The following season, he was again Derby's top-scorer despite only scoring 25 goals, but improved on this in 1932–33 with 35 league goals, thus making him the top scorer in the Football League First Division as Derby finished in seventh place in the table. Bowers also contributed eight goals in the FA Cup as Derby reached the semi-finals where they lost to Manchester City. This was the only round in the cup run in which Bowers failed to score, as he finished the season with a total of 43 goals from 47 matches. This remains Derby's goal-scoring record.[4]

His form continued into the next season, when he was again top scorer in the top flight with 34 league goals, plus three in the cup, with Derby reaching fourth place in the table.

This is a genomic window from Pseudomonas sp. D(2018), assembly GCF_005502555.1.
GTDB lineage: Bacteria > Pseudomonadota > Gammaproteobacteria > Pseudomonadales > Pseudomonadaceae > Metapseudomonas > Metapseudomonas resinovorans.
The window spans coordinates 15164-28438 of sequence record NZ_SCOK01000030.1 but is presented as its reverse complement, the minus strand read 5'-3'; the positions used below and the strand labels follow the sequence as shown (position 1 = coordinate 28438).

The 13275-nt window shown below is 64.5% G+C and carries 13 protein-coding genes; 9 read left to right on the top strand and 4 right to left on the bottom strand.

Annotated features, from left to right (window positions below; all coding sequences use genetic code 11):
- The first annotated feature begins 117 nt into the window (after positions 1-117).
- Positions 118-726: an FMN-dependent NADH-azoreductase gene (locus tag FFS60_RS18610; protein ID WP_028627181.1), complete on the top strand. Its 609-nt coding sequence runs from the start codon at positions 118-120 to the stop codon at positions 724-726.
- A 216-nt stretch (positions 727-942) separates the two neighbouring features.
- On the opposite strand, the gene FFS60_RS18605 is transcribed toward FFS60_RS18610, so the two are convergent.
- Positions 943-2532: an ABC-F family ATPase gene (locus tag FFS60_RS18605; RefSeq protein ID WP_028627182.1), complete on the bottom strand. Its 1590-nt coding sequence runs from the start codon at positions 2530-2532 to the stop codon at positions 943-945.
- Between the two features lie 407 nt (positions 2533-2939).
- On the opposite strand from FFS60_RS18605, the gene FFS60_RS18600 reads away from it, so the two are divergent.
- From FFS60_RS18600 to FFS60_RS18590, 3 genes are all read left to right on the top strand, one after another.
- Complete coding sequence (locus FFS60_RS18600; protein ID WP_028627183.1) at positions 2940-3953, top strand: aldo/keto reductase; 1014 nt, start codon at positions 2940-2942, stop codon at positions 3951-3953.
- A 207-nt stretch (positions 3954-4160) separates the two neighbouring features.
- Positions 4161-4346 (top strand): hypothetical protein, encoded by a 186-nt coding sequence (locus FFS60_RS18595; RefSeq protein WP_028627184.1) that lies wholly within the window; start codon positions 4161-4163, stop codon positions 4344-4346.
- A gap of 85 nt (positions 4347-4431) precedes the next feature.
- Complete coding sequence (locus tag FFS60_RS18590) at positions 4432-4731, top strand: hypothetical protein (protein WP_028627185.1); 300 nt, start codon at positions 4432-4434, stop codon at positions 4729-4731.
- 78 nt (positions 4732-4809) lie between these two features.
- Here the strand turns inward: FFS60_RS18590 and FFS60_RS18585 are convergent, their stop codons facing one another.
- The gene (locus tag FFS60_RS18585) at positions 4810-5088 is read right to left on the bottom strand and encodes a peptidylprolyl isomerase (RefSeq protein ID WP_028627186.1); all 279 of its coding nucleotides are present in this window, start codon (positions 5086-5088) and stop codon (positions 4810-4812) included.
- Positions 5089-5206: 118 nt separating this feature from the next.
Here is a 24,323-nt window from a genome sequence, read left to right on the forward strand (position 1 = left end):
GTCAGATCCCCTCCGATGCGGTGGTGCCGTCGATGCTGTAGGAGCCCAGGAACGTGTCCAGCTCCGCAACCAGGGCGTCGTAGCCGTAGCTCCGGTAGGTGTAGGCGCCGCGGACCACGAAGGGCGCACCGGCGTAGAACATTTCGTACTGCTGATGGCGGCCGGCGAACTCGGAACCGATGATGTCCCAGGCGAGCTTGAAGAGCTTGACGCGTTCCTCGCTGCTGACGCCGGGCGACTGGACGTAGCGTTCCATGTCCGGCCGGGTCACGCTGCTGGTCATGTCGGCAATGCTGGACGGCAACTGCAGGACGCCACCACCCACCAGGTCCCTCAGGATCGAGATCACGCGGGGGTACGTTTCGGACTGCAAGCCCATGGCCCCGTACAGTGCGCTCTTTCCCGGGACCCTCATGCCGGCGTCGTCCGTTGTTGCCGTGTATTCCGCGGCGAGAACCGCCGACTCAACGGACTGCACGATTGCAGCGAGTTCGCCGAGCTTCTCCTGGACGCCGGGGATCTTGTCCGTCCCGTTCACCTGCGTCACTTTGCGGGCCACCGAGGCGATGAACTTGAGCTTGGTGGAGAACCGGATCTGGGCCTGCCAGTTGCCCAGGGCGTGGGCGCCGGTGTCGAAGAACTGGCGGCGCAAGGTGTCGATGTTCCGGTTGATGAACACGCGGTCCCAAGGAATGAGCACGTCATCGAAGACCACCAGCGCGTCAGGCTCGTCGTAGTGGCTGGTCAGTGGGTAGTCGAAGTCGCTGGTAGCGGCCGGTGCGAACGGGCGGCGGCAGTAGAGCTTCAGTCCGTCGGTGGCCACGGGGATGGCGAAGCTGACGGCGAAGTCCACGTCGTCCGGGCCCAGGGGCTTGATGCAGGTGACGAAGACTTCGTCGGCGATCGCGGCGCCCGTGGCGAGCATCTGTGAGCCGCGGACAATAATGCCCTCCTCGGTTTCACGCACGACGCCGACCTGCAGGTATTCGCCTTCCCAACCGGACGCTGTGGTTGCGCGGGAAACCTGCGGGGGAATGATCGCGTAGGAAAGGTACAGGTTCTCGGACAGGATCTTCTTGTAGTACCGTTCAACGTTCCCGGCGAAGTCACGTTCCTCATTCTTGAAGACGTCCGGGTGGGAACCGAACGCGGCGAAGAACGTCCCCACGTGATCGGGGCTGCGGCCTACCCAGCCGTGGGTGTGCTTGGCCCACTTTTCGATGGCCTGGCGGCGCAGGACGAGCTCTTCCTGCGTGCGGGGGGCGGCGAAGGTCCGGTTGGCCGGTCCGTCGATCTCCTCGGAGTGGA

His form for Derby brought him to the notice of the England selectors and he was given his first international cap in the 1934 British Home Championship against Ireland played at Windsor Park, Belfast on 14 October 1933. Bowers scored England's third goal in the 60th minute in a 3–0 victory.[5] He retained his place for the next match against Wales on 15 November, but failed to score as England went down 2–1.[6] As this victory enabled Wales to claim the British Home Championship title, Bowers' next match against Scotland was to have no bearing on the destiny of the title. Bowers scored in the 85th minute as England defeated the Scots 3–0.[7] Bower also made two appearances for the Football League.[1]

In September 1934, a serious knee injury sustained in a match against Spurs curtailed his Derby career and he lost his place to Hughie Gallacher. His recovery was slow, although in 1935-36 his 30 goals for the Reserves helped Derby to the Central League championship. He returned to the side for the start of the 1936–37 season; on 5 September 1936, Derby were losing 4–1 at home to Manchester United, when Bowers struck with four goals in an amazing 15-minute spell (between the 64th and 79th minute) to give his side a spectacular 5–4 victory.